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Soil Ratio for Succulent Plants

By Mary Simpson ; Updated September 21, 2017
Succulents require amendments to potting soil for proper drainage.

Members of the large and diverse succulent family have in common the classification as flowering perennials that store water in their fleshy leaves, stems or roots. Because of this trait, they can survive periods of drought. All cacti are technically succulents, but the majority of succulents do not share cacti's needlelike spines or preference for desert growing conditions. Ideal container plants, succulents need to grow in a specialized soil mix with better drainage than typical potting soil provides.

Mixing Potting Medium

Although commercial cactus potting mix can be purchased, it tends to be expensive. Many who grow succulents like to prepare their own. Each gardener's formula differs from others' recipes, but all contain regular potting soil or compost plus texturizing material. One of the simplest formulas is a mixture of one-half bagged potting soil and one-half pumice, a crushed volcanic rock. A slightly more complex recipe calls for 5 parts perlite or pumice, 4 parts potting soil, 1 part coarse sand and a pinch of rock dust. For a bit richer mix, try one-third compost, one-third horticultural-grade sand and one-third pumice. Because all succulents like soil on the acidic side, maintain this by mixing 1 tablespoon white vinegar into each 5 gallons of water used to irrigate the plants.

Ratio Should Suit Variety

As plump succulents can stay too wet if the ratio of potting soil is overly high and delicate-leaved varieties may dry out if too much pumice is included, adjust the ratio according to the type of succulent being potted. For the fleshiest varieties, 70 percent pumice to 30 percent potting soil works well. In the case of succulents with fine leaves, reverse the ratio, using 70 percent potting soil and 30 percent pumice. If the pot will contain a combination of succulent types, use a half-and-half soil mix. In addition, mound soil in the planter and place thirstier plants around the bottom and those needing less moisture at the top.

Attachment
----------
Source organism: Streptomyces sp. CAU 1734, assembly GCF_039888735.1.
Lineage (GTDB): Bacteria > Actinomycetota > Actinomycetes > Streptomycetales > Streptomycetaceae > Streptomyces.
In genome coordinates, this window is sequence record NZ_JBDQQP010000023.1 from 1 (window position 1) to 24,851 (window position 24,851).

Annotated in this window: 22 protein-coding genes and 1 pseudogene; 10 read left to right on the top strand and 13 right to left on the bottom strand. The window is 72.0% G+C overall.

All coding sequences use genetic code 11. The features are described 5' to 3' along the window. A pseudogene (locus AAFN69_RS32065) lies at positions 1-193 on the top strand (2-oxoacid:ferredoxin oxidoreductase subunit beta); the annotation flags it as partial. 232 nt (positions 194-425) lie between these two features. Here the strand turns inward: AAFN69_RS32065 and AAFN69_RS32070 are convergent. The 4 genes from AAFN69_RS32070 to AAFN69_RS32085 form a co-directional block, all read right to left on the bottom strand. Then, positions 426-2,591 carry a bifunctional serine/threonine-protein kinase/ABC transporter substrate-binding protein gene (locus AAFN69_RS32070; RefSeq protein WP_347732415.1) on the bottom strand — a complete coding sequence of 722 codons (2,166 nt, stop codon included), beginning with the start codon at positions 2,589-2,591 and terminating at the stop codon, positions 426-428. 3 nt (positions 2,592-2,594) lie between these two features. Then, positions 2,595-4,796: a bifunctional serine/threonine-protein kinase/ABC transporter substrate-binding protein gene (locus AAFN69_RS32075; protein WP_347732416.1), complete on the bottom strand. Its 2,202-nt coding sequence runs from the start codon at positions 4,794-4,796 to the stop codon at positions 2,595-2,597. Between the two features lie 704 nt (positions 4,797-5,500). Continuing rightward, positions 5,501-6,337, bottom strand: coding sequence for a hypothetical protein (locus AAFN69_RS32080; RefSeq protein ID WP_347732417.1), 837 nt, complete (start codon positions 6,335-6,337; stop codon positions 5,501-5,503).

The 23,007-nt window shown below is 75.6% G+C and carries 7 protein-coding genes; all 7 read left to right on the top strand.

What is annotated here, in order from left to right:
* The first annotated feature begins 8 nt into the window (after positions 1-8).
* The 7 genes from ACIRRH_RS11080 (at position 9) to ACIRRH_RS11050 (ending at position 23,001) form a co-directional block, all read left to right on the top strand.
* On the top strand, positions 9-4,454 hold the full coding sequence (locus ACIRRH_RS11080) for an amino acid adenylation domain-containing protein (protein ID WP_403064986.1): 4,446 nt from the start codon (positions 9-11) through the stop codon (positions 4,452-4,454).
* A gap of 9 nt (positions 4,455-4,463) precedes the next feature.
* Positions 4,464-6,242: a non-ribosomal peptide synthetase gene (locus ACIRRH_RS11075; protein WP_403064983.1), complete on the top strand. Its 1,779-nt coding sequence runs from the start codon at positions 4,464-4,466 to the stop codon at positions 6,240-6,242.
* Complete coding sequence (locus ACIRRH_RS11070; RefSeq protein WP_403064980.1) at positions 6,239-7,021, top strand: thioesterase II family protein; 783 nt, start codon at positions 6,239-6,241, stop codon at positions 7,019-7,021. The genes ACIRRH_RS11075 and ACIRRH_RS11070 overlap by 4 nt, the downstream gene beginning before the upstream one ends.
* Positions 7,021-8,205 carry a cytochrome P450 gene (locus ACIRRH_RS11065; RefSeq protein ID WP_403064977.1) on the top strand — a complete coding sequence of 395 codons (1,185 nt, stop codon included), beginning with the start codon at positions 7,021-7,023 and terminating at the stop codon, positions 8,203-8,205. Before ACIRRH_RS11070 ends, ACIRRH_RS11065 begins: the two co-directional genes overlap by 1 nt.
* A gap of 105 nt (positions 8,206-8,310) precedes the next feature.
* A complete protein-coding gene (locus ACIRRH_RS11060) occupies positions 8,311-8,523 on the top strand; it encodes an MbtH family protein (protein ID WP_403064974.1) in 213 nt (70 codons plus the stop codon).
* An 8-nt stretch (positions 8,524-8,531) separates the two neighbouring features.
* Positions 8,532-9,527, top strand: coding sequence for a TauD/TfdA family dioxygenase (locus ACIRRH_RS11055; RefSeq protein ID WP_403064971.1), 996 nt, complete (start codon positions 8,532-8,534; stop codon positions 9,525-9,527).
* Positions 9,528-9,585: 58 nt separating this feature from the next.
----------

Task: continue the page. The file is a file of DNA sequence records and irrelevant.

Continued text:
What to Avoid

Carefully select the ingredients for your soil formula. Many succulent growers bypass peat-based compost, believing that it can introduce pest problems, like the root mealy bug and fungus gnat. Instead of using compost at all, a high-quality bagged potting mix is acceptable, especially if you sift it through a screen to remove small impurities, such as pieces of wood and twigs. Ensure that the sand component is horticultural-grade. Lower-grade sand may contain undesirable elements like salt.

Repotting a Succulent

After removing the plant from its former pot, tease apart the roots. If any appear dead or are coiled up, clip them off. Check for weeds and pests. Place the plant in the larger pot, and cover it up to the crown with dry, fresh soil mix. You can top-dress the soil with gravel, small river rocks or aquarium stone, but it is not necessary. Wait for a week or two before watering, allowing the succulent to rest away from direct sunlight. Any roots damaged in repotting will have the opportunity to heal during this time. If unhealed roots get wet, they become very susceptible to both bacterial and fungal infections.

 

About the Author

 

Mary Simpson began her writing career in 1968 on a Dallas oil magazine. Besides reporting and editing for several small Texas newspapers, Simpson has written for "Petroleum Engineer Magazine," "Denton Today Magazine" and put out an employee newsletter for a FEMA facility. She holds a B.A. in journalism and an M.A.in English, both from the University of North Texas.